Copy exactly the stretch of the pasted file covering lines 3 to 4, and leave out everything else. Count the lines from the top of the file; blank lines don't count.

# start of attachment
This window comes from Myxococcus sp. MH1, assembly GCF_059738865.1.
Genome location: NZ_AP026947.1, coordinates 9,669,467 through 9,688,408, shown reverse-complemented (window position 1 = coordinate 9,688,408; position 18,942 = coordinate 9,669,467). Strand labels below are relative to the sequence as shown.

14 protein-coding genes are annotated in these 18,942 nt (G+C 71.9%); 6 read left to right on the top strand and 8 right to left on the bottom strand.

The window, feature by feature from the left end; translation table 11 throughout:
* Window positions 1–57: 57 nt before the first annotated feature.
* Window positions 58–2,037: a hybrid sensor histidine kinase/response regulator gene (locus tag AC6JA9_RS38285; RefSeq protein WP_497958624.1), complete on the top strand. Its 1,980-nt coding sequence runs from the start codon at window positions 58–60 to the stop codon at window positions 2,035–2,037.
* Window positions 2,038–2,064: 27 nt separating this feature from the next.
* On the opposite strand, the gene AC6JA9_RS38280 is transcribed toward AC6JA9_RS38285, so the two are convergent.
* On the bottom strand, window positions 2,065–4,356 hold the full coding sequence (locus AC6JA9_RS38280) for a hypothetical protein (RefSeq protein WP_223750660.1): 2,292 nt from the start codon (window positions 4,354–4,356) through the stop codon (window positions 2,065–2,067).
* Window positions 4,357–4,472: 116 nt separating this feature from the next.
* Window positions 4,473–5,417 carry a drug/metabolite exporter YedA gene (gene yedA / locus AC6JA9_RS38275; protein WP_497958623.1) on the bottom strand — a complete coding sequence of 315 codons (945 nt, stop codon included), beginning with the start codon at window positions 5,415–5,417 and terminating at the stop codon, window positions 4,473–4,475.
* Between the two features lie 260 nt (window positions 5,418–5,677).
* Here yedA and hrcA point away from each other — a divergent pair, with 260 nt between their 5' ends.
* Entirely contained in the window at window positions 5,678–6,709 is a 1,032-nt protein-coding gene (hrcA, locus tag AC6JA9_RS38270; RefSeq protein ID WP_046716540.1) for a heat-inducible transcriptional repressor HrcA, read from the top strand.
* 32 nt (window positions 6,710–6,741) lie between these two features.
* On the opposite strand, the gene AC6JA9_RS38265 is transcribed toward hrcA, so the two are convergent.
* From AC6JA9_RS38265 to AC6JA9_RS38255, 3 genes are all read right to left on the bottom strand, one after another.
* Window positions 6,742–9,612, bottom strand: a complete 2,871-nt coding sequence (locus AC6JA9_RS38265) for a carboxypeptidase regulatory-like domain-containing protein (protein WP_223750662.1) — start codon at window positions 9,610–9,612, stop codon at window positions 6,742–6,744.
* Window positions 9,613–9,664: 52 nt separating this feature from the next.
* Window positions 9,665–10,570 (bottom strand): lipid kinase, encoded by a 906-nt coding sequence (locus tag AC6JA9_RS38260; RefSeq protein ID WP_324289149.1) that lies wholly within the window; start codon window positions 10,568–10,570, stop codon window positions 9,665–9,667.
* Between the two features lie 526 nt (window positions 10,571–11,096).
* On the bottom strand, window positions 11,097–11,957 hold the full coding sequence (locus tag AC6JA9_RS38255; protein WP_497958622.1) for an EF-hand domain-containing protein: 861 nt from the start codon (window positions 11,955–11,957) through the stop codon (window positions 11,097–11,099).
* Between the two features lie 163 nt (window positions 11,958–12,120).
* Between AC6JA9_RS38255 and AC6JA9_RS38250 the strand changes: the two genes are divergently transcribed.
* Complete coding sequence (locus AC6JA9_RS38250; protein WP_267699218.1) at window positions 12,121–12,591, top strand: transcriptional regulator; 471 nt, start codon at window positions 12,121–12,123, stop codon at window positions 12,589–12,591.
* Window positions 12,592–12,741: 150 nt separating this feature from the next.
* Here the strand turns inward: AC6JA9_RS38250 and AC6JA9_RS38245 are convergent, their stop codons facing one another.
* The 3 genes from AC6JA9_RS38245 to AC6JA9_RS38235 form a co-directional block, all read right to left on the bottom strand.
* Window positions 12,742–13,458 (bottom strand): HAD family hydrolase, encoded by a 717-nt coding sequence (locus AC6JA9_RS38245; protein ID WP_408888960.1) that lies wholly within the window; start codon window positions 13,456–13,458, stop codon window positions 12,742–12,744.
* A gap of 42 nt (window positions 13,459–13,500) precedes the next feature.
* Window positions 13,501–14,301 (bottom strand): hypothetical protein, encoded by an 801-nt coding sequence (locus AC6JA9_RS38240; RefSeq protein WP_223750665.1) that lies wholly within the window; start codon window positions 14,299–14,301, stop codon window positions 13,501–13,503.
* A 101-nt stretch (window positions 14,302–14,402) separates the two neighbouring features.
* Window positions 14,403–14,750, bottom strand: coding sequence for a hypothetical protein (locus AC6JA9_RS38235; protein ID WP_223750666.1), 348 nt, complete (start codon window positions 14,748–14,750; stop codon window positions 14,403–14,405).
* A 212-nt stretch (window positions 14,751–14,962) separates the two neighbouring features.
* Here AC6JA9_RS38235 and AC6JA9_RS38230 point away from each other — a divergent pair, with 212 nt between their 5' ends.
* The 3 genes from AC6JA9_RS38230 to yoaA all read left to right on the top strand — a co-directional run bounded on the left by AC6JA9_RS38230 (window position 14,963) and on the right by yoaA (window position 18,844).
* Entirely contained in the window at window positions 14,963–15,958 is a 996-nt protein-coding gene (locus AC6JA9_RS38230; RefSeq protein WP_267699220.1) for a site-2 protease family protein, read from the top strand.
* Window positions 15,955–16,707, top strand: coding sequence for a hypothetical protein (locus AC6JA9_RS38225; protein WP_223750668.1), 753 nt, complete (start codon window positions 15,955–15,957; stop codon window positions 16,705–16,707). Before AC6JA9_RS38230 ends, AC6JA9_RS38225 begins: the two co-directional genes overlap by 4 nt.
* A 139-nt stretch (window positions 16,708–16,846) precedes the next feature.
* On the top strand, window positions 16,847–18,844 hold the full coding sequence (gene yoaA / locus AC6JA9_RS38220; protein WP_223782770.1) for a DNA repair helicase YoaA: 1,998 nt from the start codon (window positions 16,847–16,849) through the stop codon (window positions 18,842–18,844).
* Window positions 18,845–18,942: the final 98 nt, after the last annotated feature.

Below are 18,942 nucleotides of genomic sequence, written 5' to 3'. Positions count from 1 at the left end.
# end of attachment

14 protein-coding genes are annotated in these 18,942 nt (G+C 71.9%); 6 read left to right on the top strand and 8 right to left on the bottom strand.

The window, feature by feature from the left end; translation table 11 throughout: